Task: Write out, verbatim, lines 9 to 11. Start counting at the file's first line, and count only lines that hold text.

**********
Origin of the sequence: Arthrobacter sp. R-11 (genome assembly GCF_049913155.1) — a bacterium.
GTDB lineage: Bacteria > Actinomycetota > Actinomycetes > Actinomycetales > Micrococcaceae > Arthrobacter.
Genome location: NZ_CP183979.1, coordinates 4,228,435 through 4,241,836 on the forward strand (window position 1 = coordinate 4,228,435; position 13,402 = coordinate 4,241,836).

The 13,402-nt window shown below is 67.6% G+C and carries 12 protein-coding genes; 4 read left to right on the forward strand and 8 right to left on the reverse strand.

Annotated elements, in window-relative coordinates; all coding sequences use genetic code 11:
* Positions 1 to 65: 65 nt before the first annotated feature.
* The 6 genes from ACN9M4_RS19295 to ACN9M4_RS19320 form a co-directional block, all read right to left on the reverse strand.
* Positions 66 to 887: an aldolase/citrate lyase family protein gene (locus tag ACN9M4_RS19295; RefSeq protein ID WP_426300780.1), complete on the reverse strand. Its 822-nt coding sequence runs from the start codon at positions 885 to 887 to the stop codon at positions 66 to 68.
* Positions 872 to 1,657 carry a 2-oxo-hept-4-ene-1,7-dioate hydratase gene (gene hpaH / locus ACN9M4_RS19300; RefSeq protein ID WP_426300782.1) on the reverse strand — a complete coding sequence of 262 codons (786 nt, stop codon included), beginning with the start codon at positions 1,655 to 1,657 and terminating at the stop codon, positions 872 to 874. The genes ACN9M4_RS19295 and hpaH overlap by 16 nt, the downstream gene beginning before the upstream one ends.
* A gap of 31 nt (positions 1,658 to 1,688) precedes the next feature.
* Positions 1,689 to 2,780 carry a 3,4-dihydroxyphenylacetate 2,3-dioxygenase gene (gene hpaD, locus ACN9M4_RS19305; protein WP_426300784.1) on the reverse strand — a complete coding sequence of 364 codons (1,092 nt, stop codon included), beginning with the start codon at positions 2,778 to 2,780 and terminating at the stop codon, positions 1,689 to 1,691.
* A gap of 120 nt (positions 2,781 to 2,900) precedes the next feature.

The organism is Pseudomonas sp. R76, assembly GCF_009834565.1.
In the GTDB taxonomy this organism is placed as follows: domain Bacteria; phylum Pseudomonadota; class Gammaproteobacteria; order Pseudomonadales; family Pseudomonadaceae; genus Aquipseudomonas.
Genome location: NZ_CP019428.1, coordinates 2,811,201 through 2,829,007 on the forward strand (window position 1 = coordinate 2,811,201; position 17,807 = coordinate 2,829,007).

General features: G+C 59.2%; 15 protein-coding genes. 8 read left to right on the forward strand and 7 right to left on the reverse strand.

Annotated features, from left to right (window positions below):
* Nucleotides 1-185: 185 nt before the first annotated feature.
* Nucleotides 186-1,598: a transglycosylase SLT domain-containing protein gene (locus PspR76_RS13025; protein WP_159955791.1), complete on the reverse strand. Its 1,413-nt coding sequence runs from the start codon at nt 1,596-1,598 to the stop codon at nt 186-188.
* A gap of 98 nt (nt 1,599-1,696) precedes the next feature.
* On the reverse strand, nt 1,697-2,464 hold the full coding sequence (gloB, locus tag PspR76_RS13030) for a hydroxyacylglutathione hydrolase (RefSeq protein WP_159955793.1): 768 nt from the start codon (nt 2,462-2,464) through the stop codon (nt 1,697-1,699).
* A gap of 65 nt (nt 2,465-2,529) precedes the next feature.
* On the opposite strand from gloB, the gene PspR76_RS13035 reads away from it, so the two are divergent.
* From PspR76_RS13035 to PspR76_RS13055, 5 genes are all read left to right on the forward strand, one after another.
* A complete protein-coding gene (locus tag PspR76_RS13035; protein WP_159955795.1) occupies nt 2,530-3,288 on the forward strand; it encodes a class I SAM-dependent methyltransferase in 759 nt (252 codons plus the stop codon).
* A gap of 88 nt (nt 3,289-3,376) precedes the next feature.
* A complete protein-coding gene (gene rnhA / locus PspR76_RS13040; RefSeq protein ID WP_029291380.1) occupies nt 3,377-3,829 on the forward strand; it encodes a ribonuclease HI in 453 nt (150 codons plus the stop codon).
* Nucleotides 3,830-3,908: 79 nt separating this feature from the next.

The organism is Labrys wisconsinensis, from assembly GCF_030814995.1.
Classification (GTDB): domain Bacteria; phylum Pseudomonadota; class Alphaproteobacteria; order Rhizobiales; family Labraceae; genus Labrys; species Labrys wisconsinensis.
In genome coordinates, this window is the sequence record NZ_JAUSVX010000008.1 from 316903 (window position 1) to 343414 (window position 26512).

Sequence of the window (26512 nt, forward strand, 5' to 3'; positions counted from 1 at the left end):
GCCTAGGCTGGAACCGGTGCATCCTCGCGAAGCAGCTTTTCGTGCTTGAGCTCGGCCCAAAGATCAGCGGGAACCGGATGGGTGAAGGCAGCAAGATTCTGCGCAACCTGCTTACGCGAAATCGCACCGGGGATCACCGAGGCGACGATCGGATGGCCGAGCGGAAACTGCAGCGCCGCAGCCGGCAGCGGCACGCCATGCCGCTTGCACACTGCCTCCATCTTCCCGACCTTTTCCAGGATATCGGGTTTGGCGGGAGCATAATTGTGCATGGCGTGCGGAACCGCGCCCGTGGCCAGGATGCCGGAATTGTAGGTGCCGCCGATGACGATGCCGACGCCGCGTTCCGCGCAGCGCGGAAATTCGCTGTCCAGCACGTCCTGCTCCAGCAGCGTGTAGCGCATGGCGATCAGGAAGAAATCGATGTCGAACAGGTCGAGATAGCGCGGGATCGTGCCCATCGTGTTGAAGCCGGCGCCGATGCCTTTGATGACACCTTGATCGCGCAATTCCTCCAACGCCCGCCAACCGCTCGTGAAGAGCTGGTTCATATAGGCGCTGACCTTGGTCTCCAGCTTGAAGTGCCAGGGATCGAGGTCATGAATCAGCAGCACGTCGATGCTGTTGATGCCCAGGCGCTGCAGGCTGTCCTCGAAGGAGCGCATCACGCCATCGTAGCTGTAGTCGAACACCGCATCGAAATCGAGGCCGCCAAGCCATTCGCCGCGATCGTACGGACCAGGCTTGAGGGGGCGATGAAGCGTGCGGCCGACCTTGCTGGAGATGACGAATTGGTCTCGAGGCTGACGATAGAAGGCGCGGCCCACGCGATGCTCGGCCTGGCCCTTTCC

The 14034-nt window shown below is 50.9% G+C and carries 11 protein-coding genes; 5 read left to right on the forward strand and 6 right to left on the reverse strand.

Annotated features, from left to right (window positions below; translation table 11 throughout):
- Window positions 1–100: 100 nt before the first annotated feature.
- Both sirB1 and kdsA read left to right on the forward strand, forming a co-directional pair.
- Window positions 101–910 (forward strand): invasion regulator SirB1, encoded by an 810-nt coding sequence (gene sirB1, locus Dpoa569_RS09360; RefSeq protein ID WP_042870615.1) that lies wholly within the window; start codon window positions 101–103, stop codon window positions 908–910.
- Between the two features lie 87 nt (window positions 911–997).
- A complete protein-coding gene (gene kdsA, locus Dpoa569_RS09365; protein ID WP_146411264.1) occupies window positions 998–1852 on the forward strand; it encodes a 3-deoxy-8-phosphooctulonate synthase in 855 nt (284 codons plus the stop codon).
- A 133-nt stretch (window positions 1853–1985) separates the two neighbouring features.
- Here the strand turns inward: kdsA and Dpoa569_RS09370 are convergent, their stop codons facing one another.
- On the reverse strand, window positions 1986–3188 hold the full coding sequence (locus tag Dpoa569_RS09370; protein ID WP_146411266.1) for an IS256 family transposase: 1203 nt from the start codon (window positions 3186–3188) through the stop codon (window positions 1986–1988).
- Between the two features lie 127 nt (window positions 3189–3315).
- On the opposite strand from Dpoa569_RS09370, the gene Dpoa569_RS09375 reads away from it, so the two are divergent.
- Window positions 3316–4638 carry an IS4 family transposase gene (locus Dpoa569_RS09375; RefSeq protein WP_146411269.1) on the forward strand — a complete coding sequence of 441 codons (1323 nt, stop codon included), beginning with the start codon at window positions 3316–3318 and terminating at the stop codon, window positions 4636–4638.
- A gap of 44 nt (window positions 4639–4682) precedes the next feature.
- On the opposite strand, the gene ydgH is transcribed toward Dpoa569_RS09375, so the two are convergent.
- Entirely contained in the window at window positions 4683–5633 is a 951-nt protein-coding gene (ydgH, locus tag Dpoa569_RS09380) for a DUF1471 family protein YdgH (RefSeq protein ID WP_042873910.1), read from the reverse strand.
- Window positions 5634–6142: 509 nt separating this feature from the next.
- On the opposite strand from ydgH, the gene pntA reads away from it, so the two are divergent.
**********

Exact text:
* Positions 872 to 1,657 carry a 2-oxo-hept-4-ene-1,7-dioate hydratase gene (gene hpaH / locus ACN9M4_RS19300; RefSeq protein ID WP_426300782.1) on the reverse strand — a complete coding sequence of 262 codons (786 nt, stop codon included), beginning with the start codon at positions 1,655 to 1,657 and terminating at the stop codon, positions 872 to 874. The genes ACN9M4_RS19295 and hpaH overlap by 16 nt, the downstream gene beginning before the upstream one ends.
* A gap of 31 nt (positions 1,658 to 1,688) precedes the next feature.
* Positions 1,689 to 2,780 carry a 3,4-dihydroxyphenylacetate 2,3-dioxygenase gene (gene hpaD, locus ACN9M4_RS19305; protein WP_426300784.1) on the reverse strand — a complete coding sequence of 364 codons (1,092 nt, stop codon included), beginning with the start codon at positions 2,778 to 2,780 and terminating at the stop codon, positions 1,689 to 1,691.